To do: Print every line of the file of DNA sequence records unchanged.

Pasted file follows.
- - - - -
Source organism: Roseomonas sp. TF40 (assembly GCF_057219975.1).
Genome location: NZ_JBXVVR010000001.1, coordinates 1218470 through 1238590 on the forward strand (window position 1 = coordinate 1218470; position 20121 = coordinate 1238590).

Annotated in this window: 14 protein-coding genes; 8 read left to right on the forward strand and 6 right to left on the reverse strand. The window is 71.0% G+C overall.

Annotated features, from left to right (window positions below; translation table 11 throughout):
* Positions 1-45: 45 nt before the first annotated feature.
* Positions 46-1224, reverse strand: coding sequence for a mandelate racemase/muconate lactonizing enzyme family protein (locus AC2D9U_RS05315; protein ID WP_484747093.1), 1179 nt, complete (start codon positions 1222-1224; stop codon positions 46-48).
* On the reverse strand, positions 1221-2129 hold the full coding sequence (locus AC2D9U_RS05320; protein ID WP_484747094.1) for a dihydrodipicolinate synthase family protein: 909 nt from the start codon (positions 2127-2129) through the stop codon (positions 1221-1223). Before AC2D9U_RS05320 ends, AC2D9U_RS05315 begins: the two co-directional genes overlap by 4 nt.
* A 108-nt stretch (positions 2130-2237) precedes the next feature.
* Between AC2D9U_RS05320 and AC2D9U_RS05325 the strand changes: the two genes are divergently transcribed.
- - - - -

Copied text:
Source organism: Roseomonas sp. TF40 (assembly GCF_057219975.1).
Genome location: NZ_JBXVVR010000001.1, coordinates 1218470 through 1238590 on the forward strand (window position 1 = coordinate 1218470; position 20121 = coordinate 1238590).

Annotated in this window: 14 protein-coding genes; 8 read left to right on the forward strand and 6 right to left on the reverse strand. The window is 71.0% G+C overall.

Annotated features, from left to right (window positions below; translation table 11 throughout):
* Positions 1-45: 45 nt before the first annotated feature.
* Positions 46-1224, reverse strand: coding sequence for a mandelate racemase/muconate lactonizing enzyme family protein (locus AC2D9U_RS05315; protein ID WP_484747093.1), 1179 nt, complete (start codon positions 1222-1224; stop codon positions 46-48).
* On the reverse strand, positions 1221-2129 hold the full coding sequence (locus AC2D9U_RS05320; protein ID WP_484747094.1) for a dihydrodipicolinate synthase family protein: 909 nt from the start codon (positions 2127-2129) through the stop codon (positions 1221-1223). Before AC2D9U_RS05320 ends, AC2D9U_RS05315 begins: the two co-directional genes overlap by 4 nt.
* A 108-nt stretch (positions 2130-2237) precedes the next feature.
* Between AC2D9U_RS05320 and AC2D9U_RS05325 the strand changes: the two genes are divergently transcribed.